The 60-cm-high mechanical boy can talk and move to keep patients socially engage.

Ludwig has a mission — to help patients with Alzheimer’s disease and dementia.

Ludwig is also a robot.

The 60-cm-high mechanical boy can talk and move to keep patients socially engage.

His real job is to monitor the patient’s speech and cognitive patterns, and report on any declining conditions.

Read more: Robotic boy helps treatment of Alzheimer’s patients | Toronto & GTA | News | Tor

Arctic Mammoth Killed By Humans 45,000 Years Ago

This find pushed the date for human exploration of the Arctic back by 10,000 years. Apparently our distant ancestors were both clever and hardy enough to survive in the high Arctic as much as 45,000 years ago –long, long before Canada Goose coats and long underwear.

Mammoth specimens have been found in such good condition, thanks to the deep freeze that preserved their bodies, that some scientists speculate it may one day be possible to “resurrect” the species using preserved DNA.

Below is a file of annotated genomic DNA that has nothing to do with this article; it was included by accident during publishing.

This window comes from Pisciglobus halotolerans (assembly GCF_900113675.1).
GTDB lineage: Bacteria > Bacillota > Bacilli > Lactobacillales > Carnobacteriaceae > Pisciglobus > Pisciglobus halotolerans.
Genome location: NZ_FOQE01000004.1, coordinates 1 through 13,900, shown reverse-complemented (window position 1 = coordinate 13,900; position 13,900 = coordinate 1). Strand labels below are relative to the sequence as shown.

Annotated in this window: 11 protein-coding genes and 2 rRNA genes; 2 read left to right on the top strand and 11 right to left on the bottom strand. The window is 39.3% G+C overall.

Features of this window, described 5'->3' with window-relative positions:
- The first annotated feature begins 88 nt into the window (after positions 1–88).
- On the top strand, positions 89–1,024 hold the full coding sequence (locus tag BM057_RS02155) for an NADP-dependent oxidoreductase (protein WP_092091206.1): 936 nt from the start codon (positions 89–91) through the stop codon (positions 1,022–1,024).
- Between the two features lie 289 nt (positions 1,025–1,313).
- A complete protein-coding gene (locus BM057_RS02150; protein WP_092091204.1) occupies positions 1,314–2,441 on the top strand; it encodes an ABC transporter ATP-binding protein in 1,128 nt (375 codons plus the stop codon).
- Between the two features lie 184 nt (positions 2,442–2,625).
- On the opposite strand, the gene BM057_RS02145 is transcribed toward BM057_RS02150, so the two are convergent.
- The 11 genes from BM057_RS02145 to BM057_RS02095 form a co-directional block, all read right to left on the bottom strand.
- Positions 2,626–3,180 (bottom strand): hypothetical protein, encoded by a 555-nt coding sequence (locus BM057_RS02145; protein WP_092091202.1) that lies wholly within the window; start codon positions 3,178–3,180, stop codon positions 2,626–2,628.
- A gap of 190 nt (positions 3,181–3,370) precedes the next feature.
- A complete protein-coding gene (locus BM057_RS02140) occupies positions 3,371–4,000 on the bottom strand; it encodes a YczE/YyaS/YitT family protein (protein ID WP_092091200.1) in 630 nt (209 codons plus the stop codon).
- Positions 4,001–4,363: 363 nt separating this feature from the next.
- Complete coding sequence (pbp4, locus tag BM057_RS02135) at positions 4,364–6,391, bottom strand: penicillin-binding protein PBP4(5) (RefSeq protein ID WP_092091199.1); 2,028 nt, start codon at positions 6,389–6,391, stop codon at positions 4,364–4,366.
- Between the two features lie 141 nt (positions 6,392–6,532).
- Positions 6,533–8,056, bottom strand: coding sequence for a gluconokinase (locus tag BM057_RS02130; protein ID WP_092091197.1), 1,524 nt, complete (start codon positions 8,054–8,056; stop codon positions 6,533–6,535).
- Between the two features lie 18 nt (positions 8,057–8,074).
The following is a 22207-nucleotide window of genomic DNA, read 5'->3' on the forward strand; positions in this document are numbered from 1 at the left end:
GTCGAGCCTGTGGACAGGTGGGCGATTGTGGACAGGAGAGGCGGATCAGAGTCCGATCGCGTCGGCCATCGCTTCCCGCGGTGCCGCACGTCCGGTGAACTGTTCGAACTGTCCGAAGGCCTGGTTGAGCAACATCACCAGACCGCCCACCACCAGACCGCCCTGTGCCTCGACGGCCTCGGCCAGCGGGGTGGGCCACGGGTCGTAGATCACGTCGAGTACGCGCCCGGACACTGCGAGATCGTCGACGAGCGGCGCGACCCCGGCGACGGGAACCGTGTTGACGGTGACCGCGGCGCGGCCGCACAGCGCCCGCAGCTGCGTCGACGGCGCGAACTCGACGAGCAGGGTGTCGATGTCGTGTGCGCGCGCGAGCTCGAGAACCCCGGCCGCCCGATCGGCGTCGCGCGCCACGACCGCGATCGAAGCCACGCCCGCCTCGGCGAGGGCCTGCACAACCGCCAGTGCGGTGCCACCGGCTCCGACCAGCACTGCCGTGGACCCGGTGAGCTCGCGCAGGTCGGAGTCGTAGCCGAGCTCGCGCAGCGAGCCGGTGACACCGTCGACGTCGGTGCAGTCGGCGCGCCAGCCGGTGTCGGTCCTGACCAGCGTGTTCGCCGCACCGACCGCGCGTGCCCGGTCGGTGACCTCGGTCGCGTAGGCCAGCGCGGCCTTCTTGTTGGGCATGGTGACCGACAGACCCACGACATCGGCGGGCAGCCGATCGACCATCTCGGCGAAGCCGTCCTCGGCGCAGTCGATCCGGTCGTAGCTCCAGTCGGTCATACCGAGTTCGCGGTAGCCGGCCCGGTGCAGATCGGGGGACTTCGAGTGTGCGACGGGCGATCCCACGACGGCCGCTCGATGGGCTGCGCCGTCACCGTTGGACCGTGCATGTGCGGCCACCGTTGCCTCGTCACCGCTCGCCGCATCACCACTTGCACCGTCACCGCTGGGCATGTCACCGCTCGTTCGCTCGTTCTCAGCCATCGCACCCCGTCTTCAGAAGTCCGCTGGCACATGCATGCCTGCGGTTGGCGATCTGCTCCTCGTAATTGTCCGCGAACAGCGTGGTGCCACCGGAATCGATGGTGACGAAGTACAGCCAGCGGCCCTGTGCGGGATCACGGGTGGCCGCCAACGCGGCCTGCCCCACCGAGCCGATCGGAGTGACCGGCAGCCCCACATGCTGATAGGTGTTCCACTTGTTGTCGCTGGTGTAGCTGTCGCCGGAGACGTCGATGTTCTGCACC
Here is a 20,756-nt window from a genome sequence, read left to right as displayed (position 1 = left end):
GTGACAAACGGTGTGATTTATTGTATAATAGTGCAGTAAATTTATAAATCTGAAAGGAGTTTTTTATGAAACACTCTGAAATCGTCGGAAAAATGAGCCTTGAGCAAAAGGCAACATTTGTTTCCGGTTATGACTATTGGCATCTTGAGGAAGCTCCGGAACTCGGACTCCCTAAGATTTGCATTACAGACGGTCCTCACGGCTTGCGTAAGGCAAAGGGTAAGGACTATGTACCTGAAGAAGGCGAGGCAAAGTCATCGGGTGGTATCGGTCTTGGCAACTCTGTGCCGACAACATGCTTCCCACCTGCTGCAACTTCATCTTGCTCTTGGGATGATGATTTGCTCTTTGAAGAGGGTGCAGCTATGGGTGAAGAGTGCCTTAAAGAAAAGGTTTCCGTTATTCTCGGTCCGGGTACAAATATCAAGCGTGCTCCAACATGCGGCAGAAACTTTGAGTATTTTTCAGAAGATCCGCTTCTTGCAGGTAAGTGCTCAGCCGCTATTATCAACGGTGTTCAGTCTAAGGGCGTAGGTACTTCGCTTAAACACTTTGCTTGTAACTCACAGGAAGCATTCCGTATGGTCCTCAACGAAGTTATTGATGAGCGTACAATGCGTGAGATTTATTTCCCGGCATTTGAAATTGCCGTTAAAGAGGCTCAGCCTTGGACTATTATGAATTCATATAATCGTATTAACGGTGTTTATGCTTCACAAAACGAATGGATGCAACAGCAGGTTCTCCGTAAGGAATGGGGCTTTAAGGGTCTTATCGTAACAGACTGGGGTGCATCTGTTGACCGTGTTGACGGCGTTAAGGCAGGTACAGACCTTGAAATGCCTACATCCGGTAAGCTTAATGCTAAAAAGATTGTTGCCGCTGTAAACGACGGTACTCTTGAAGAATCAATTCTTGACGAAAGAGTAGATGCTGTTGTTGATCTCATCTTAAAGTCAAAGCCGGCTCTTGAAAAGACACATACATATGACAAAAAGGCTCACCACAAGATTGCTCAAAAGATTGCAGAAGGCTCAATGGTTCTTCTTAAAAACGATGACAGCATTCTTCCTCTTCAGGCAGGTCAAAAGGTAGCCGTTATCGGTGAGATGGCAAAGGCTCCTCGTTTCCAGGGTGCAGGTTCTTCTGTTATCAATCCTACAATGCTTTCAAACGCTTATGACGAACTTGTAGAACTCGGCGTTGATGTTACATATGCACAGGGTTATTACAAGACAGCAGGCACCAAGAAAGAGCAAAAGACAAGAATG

“Analysis of the remains of a mammoth discovered in 2012 just 1,250 miles from the North Pole has revealed it was slain by human hands 45,000 years in the past. The extreme age of the remains – and the fact that they bear the telltale marks of being killed by human hunters using crude spears  – has turned the archaeological community on its ear.”

Source: Arctic Mammoth Killed By Humans 45,000 Years Ago

Plastic grass could cover buildings to produce energy from wind

Bendy plastic strips generate power as they flail in the wind, harvesting energy for the home where wind turbines are impractical

 

“The answer , my friend, is blowing in the wind.” Well, maybe not quite the way Bob Dylan had in mind, but still…

Right now we apparently have “too much oil,” at least in the short term. But in the long run, and for many reasons (pollution, finite supplies, political considerations), we need to get away from fossil fuels. What better solution than harnessing the energy of the wind? But acres and acres of huge eggbeaters flailing against the sky and whacking any birds unfortunate enough to come into range, are not an ideal answer. How about if wind power could be harvested unobtrusively? Enter this great idea — tiny strips of artificial grass, each harnessing a tiny amount of the wind’s energy as they bend and sway in the breeze.